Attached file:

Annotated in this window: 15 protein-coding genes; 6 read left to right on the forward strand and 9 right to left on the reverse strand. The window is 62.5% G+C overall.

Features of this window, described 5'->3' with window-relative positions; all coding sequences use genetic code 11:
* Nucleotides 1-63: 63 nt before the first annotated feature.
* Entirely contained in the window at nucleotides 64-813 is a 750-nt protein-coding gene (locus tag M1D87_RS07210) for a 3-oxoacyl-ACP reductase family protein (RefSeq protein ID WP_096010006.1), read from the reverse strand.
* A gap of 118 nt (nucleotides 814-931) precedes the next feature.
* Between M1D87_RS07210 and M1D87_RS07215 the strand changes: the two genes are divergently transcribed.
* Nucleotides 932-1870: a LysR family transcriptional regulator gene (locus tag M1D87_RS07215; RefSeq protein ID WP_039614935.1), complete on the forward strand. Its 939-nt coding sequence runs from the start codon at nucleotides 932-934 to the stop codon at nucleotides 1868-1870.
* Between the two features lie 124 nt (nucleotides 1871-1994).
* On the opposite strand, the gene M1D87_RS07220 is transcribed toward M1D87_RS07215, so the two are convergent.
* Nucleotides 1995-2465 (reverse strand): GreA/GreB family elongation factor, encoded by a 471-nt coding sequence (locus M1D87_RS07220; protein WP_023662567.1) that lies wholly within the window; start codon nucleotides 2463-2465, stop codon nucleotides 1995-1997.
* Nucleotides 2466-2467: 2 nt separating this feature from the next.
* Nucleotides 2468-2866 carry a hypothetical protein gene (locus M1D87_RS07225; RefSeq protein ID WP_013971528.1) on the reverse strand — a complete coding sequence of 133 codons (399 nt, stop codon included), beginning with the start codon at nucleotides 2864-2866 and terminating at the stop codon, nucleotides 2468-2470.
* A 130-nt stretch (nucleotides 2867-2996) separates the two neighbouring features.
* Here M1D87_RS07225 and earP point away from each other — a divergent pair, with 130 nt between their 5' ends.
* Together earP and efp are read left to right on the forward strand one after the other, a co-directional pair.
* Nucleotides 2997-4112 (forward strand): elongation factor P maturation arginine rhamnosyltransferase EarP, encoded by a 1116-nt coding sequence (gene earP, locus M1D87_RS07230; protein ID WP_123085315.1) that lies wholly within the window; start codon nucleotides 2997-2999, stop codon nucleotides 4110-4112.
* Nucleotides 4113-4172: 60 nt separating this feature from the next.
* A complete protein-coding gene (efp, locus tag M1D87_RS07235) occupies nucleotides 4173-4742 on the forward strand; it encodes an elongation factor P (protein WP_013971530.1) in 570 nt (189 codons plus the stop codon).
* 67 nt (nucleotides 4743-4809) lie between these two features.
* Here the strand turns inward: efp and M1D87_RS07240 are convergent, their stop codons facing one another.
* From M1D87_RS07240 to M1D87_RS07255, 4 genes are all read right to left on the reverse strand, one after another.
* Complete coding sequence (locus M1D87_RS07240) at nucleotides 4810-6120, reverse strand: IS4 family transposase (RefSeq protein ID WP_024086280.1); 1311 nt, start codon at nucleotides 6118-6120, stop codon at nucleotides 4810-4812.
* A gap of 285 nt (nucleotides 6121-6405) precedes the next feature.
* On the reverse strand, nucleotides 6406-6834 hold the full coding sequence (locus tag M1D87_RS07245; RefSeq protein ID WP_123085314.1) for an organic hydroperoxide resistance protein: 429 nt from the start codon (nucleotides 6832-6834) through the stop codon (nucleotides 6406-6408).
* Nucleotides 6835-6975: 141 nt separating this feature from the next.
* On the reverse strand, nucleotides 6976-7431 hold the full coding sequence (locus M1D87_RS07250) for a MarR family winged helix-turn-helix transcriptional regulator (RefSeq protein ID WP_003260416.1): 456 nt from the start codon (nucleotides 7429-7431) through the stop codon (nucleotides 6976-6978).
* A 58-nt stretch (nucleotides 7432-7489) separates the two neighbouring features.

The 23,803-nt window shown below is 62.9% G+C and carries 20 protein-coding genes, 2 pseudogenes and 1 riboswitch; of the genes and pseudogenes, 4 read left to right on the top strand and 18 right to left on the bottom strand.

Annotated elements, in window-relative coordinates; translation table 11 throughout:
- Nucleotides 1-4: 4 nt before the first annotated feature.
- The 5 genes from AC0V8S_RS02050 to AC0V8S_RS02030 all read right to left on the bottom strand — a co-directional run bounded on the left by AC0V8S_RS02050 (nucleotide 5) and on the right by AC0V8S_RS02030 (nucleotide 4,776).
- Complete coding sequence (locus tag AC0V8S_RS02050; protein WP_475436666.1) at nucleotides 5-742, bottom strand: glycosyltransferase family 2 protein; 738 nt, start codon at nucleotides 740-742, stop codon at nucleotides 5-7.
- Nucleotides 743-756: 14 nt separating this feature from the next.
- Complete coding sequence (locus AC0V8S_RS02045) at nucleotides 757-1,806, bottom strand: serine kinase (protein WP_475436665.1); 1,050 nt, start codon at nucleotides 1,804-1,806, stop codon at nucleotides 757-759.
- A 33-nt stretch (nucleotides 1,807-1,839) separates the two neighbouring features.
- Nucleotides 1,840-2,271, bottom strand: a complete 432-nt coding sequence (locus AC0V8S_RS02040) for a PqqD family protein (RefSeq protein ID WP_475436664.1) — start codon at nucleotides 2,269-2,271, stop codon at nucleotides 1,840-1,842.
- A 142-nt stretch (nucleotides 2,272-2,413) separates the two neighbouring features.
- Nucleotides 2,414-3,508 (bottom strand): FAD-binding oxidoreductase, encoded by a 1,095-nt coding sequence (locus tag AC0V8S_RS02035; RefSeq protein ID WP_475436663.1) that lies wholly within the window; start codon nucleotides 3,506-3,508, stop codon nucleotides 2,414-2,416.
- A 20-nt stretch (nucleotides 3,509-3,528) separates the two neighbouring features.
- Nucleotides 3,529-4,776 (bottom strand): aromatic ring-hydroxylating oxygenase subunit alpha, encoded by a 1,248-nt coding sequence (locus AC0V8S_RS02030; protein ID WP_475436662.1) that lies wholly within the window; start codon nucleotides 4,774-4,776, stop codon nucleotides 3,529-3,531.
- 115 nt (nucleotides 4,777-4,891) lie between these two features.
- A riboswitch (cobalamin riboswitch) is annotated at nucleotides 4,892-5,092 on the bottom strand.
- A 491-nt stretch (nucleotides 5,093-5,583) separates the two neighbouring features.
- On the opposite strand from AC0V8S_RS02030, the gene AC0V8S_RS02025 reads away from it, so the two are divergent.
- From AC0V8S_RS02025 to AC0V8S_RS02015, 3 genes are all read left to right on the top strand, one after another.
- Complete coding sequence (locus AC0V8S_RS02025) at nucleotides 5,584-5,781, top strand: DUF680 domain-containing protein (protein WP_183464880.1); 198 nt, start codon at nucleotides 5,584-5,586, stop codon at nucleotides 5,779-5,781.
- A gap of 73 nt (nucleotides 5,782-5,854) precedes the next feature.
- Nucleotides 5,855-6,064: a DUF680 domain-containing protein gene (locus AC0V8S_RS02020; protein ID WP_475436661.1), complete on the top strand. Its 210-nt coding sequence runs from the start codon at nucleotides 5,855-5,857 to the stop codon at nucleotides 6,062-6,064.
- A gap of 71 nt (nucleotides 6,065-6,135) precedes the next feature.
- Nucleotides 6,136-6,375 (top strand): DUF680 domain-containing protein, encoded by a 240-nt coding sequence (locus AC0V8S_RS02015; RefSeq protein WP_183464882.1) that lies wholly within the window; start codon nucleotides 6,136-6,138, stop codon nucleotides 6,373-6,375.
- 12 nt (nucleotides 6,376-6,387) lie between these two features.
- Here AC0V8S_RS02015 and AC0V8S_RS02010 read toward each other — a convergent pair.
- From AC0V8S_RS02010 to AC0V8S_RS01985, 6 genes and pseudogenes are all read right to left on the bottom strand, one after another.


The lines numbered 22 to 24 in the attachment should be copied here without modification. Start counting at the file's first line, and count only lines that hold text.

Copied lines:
* Complete coding sequence (locus M1D87_RS07240) at nucleotides 4810-6120, reverse strand: IS4 family transposase (RefSeq protein ID WP_024086280.1); 1311 nt, start codon at nucleotides 6118-6120, stop codon at nucleotides 4810-4812.
* A gap of 285 nt (nucleotides 6121-6405) precedes the next feature.
* On the reverse strand, nucleotides 6406-6834 hold the full coding sequence (locus tag M1D87_RS07245; RefSeq protein ID WP_123085314.1) for an organic hydroperoxide resistance protein: 429 nt from the start codon (nucleotides 6832-6834) through the stop codon (nucleotides 6406-6408).